POLITICS

Illinois Expunges Nearly 500,000 Cannabis Arrest Records

"We can govern with the courage to admit the mistakes of our past -- and the decency to set a better path forward,” Gov. J.B. Pritzker said.

Illinois Gov. J.B. Pritzker (D) closed out 2020 by expunging nearly 500,000 non-felony cannabis-related records, an action mandated by Illinois’ marijuana legalization law that went into effect a year ago.

As part of the action, the governor also pardoned 9,219 low-level cannabis conviction records, part of the state’s efforts to repair the damage inflicted by the war on drugs ― primarily on residents of color.

“We will never be able to fully remedy the depth of the damage in communities of color, who have disproportionately shouldered this burden,” Pritzker said Thursday in a statement announcing the expungements. “But we can govern with the courage to admit the mistakes of our past — and the decency to set a better path forward.”

Illinois’ Cannabis Regulation and Tax Act, which legalized cannabis in the state, required the government to expunge 47,000 cannabis-related arrest records created between 2013 and 2019 by Jan. 1, 2021.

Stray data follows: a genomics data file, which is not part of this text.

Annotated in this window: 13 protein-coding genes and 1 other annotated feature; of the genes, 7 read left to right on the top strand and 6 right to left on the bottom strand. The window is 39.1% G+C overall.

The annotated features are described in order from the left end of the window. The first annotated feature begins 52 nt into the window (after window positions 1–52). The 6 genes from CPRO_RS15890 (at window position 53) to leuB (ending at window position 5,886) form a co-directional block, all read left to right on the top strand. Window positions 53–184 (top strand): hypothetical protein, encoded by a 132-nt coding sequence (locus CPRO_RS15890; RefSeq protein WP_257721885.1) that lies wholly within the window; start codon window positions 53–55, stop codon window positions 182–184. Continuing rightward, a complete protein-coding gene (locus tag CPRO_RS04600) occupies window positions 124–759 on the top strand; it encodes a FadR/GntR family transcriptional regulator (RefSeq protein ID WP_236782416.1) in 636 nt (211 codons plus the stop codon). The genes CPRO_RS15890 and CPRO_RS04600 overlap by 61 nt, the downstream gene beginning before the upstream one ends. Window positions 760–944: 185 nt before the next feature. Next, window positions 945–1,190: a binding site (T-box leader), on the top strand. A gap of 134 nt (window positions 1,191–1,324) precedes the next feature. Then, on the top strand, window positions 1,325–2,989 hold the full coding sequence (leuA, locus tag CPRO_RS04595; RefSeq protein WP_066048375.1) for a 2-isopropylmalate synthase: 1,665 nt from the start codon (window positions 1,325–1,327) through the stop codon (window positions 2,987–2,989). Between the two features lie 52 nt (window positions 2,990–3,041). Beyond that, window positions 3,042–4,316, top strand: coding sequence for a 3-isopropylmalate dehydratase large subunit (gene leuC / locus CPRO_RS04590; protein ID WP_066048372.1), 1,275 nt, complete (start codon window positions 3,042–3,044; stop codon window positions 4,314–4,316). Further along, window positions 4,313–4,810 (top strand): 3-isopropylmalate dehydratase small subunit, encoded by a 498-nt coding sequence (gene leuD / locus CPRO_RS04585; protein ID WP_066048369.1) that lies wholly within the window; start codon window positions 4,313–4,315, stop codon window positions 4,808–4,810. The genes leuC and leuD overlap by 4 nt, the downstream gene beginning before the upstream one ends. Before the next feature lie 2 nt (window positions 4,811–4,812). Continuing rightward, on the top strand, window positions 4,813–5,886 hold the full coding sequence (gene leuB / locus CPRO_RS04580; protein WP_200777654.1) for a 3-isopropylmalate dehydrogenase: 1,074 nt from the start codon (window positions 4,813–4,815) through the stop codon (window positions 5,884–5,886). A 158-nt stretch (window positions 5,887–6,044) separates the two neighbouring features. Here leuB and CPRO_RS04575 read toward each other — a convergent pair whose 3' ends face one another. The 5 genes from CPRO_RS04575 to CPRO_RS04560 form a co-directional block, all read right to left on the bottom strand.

In a unique twist, the law also created a program that reinvests 25% of cannabis tax revenue into a fund for youth development, anti-violence programs, re-entry programs, economic development and civil legal aid services for “R3 communities” ― those dealing with high rates of gun violence, child poverty and incarceration rates.

With Thursday’s action, the state also met a separate January 2025 deadline to expunge all 492,192 state-level records.

However, only nine of the state’s 102 counties have finished clearing their own non-felony cannabis-related arrest records.

In a statement to the Chicago Sun-Times, state Sen. Majority Leader Kimberly Lightford (D) said the expungements are encouraging, yet ultimately incremental.

“Dismantling decades’ worth of criminal justice atrocities will take years. That’s evidenced by how this country handles cannabis,” she said. “We must never stop chipping away at that painful history. I’m proud of these critical first steps.”

CORRECTION: An earlier version of this story mistakenly stated Illinois has 201 counties. It has 102.